One of the very first Patriot Act With Hasan Minhaj episodes dove deep into the murder of Saudi journalist Jamal Khashoggi. In doing so, the host performed a critical examination of U.S.-Saudi Arabia relations with a heavy side eye toward both countries, including the U.S.’ long-standing close relationship with the Saudi regime, which is essentially ruled by one family. Minhaj then compared the shock factor of Khashoggi’s death inside the Saudi Arabian embassy in Turkey to Blake Shelton becoming PEOPLE‘s Sexiest Man Alive. The comedian managed to (almost impossibly) infuse dark humor into an unspeakable tragedy without coming off as attention-seeking for the sake of offense, but the Saudi regime has nonetheless taken offense.
Variety reports that the episode, which was released on Oct. 28, has been pulled by Netflix in Saudi Arabia after the regime filed a legal request charging that the episode “violated the kingdom’s cyber-crime laws.” The content is still available in the U.S. with a Netflix spokesperson emphasizing in a statement that “[w]e strongly support artistic freedom worldwide.” In addition, Netflix only pulled the content “after we had received a valid legal request – and to comply with local law.”
Minhaj previously told The Atlantic’s Mallika Rao that he knew the episode (which also featured the comedian joking, “Saudi Arabia was basically the boy band manager of 9/11”) could invite repercussions against his family:
“[T]he Saudi episode hit “people who know,” Minhaj told me — meaning, members of society for whom the navigation of alliance with the country is more than a theoretical issue. For a Muslim man to question the morality of the site of Mecca and Medina, and to speak against Saudi Arabia, especially in the wake of the murder of the Saudi journalist Jamal Khashoggi, is to invite fear, not only of private but also of public blowback.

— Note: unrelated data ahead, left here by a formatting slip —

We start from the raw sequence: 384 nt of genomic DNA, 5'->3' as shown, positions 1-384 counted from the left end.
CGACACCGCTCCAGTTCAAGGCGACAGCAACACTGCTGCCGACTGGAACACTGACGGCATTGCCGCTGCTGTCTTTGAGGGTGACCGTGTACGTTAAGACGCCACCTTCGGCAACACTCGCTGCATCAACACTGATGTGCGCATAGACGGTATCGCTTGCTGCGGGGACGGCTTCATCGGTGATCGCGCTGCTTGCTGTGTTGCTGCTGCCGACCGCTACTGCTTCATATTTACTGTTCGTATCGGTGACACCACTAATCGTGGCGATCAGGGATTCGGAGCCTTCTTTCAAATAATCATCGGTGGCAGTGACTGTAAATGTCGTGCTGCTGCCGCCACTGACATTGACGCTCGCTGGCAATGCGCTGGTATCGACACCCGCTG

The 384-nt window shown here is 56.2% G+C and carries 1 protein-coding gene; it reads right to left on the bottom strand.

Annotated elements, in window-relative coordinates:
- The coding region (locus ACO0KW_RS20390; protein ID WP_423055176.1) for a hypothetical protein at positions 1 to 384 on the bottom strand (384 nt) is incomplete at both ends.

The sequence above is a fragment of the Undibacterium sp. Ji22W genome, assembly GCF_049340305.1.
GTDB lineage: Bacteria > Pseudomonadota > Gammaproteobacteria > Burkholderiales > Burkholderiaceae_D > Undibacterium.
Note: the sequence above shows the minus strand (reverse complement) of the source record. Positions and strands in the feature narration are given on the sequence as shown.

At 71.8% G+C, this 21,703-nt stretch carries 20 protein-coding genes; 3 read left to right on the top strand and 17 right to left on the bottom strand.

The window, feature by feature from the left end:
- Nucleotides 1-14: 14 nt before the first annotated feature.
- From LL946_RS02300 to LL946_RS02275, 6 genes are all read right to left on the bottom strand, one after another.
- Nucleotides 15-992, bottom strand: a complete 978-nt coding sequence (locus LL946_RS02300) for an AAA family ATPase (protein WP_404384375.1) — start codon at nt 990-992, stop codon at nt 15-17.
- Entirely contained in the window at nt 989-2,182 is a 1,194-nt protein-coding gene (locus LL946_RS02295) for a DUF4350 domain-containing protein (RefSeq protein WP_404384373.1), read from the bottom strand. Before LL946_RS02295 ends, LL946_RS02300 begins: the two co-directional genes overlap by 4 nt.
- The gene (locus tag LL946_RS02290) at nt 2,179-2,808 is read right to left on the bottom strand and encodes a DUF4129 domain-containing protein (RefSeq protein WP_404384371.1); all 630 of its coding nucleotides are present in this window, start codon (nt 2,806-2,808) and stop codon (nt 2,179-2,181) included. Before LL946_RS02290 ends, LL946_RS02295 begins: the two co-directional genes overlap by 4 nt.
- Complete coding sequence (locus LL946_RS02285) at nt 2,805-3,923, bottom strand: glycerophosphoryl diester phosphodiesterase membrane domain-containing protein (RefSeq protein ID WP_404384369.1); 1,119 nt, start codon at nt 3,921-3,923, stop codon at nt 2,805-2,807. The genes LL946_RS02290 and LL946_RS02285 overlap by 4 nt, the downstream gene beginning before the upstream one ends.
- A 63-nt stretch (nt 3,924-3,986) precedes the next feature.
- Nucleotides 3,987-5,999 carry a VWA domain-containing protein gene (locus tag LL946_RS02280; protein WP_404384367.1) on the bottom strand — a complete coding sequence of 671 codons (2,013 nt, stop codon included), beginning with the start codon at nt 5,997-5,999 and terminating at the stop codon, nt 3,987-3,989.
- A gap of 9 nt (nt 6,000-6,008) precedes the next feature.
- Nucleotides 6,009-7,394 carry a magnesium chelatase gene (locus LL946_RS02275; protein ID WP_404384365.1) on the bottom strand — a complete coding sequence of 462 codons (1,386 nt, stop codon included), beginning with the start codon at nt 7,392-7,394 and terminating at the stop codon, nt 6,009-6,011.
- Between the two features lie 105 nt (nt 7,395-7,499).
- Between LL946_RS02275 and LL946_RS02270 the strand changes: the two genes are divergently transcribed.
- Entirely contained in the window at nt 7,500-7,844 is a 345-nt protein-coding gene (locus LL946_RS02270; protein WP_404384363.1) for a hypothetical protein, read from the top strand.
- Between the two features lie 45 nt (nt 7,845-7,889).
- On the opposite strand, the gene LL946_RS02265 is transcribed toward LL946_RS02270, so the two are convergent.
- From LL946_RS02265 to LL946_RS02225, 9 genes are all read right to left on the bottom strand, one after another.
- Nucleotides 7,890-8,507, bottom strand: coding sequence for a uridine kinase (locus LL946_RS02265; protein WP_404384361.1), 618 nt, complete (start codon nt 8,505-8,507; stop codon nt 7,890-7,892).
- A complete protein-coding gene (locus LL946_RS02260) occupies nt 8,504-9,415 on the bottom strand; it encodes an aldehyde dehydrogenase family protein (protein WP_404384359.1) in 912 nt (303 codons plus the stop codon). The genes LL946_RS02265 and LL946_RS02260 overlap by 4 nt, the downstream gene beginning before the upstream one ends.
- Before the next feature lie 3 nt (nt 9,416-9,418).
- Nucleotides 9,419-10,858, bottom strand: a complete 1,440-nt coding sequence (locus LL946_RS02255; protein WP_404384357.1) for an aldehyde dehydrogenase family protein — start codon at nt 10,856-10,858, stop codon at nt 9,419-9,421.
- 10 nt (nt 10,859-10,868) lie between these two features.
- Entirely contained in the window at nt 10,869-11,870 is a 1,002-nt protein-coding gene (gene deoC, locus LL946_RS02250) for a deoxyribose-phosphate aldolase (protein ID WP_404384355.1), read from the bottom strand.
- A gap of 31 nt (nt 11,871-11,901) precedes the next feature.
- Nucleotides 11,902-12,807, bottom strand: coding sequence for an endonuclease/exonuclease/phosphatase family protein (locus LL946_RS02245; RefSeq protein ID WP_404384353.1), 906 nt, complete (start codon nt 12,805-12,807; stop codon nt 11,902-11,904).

The comedian also revealed that he held discussions with his family prior to filming the episode, and after it aired, he noticed a wave of social media bots (hailing from Saudi Arabia) following his various accounts. Now that the episode has been formally yanked in said country, criticism has duly arrived regarding Netflix’s move. “By bowing to the Saudi Arabian authorities’ demands,” reads a statement from Amnesty International. “Netflix is in danger of facilitating the kingdom’s zero-tolerance policy on freedom of expression and assisting the authorities in denying people’s right to freely access information.”